SCS ending partnership with Porter-Leath for pre-K services


MEMPHIS, Tenn. — Shelby County Schools is ending a contract with Porter-Leath to provide Head Start pre-K to 1,520 children, the school district said Thursday.

SCS will bring the remaining pre-K services in house, resulting in up to $3 million in savings, the district said in a release. The district said no disruption to students is expected.

“Porter-Leath requested a substantial increase in funding to provide fewer services to Pre-K students at a higher cost, which could jeopardize the SCS Head Start grant by putting the District out of compliance with federal requirements,” SCS said in a release.

SCS claims they received an email declaring the intent to inform families that the relationship was over.

“Porter-Leath’s CEO sent an email to SCS yesterday, notifying us that they would be sharing information that we couldn’t come to terms an agreement with their families and employees,” said Jerica Phillips, chief of communications for SCS.

Porter-Leath sent us a copy of what appears to be the email in question. Dated Thursday morning, it reads in part: “I presume we are still in negotiations for a new contract”, and “We are still more than happy to negotiate and finalize an agreement.” The email provided to WREG does not mention ending negotiations or the partnership.

Porter-Leath representatives said the school district was ending a nationally renowned early childhood education partnership that had raised school readiness test scores since the partnership was established in 2014.

The group learned its contract was terminated on a conference call with the state of Tennessee Thursday.

“We found out via a state call that Shelby County Schools had, in fact, made the decision to move all services to Shelby County Schools as opposed to Porter-Leath,” said Karen Harrell, senior vice president of early childhood services.

Porter-Leath said while the Head Start grant to SCS has increased by $4.5 million over the last seven years, the nonprofit’s share of that funding under its contract with SCS has decreased $701,000, while serving the same number of children.

Porter-Leath said it responded to SCS’s request for proposal at $19.1 million. The nonprofit said SCS has set its budget for the program at $16.9 million, but that doesn’t reflect the true cost of operation.

“SCS has continually decreased Head Start funding available to Porter-Leath, making continued operations in Porter-Leath centers using Head Start resources impossible without significant cuts that would diminish quality and increase risks to health and safety for children, families, and staff,” the group said in release.

SCS claims compensation for Porter-Leath administration was a divisive topic at the negotiation table. SCS says top Porter-Leath brass wanted compensation that didn’t fit into the requirements of the federal head start grant.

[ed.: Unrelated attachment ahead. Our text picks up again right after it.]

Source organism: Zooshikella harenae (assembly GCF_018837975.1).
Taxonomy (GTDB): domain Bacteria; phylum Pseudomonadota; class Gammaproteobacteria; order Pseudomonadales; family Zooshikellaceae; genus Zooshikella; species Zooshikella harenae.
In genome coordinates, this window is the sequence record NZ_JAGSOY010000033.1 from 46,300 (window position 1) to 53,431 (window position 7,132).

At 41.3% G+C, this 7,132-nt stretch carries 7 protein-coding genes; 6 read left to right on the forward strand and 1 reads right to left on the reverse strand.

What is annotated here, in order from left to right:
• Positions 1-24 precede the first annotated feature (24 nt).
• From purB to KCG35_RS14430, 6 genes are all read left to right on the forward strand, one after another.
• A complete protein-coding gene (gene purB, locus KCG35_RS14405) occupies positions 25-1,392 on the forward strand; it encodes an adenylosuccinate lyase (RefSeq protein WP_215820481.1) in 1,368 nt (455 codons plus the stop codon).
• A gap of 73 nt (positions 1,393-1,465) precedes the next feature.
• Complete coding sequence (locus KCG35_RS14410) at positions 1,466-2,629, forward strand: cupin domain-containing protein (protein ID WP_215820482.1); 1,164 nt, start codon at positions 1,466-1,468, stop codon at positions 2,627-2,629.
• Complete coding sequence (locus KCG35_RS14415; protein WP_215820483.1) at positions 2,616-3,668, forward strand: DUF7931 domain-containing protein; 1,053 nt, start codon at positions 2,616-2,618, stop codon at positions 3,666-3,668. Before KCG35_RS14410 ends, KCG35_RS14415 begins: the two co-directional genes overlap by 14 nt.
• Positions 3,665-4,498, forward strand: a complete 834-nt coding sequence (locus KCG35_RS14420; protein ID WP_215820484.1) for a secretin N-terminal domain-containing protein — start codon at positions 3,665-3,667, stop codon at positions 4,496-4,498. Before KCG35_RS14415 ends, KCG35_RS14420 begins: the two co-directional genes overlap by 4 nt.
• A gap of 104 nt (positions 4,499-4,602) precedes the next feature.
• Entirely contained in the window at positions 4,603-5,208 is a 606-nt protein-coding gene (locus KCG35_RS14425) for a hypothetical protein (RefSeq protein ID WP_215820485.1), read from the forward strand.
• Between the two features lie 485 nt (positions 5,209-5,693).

“Shelby County Schools is appalled that Porter-Leath would be asking for additional funding outside the compliance of this grant. We have to do right by taxpayers,” Phillips said.

But when we asked Porter-Leath about those accusations, they claimed the real sticking point was about indirect cost rates.

“Historically, Shelby County Schools has paid us 10%. Head Start allows 15%,” Harrell said. “In the best and final offer, we were offered 3.6%, down from 10%.”

Porter-Leath said it will continue offering preschool services at several locations.

As a result of the partnership ending, about 1,520 children that could’ve been placed in Porter-Leath preschools will instead attend SCS preschools. There are about 5,600 pre-K students in the district, SCS said.

The two sides have varying opinions on how the change could affect students.

“We know that we have the capacity to serve those families,” Phillips said.

But Porter-Leath expressed concern about the transition for the families involved, citing learning loss and development as potential issues.

“It just works better for the community if you have large organizations like Porter-Leath and Shelby County Schools that can work in collaboration,” Harrell said.

It’s unclear how many – if any – Porter-Leath employees will be brought on by the district. But both sides expressed confidence in continuing childcare at a high level.

“We want to assure all families who are interested in pre-K with Shelby County, that there is a place for all eligible children in our program,” Phillips said.

“Our hope is that parents that are in need and looking for high quality childhood services, will come to us for those services,” Harrell said.

This change will begin immediately, so families will need to make their decision about preschools before the fall semester begins.

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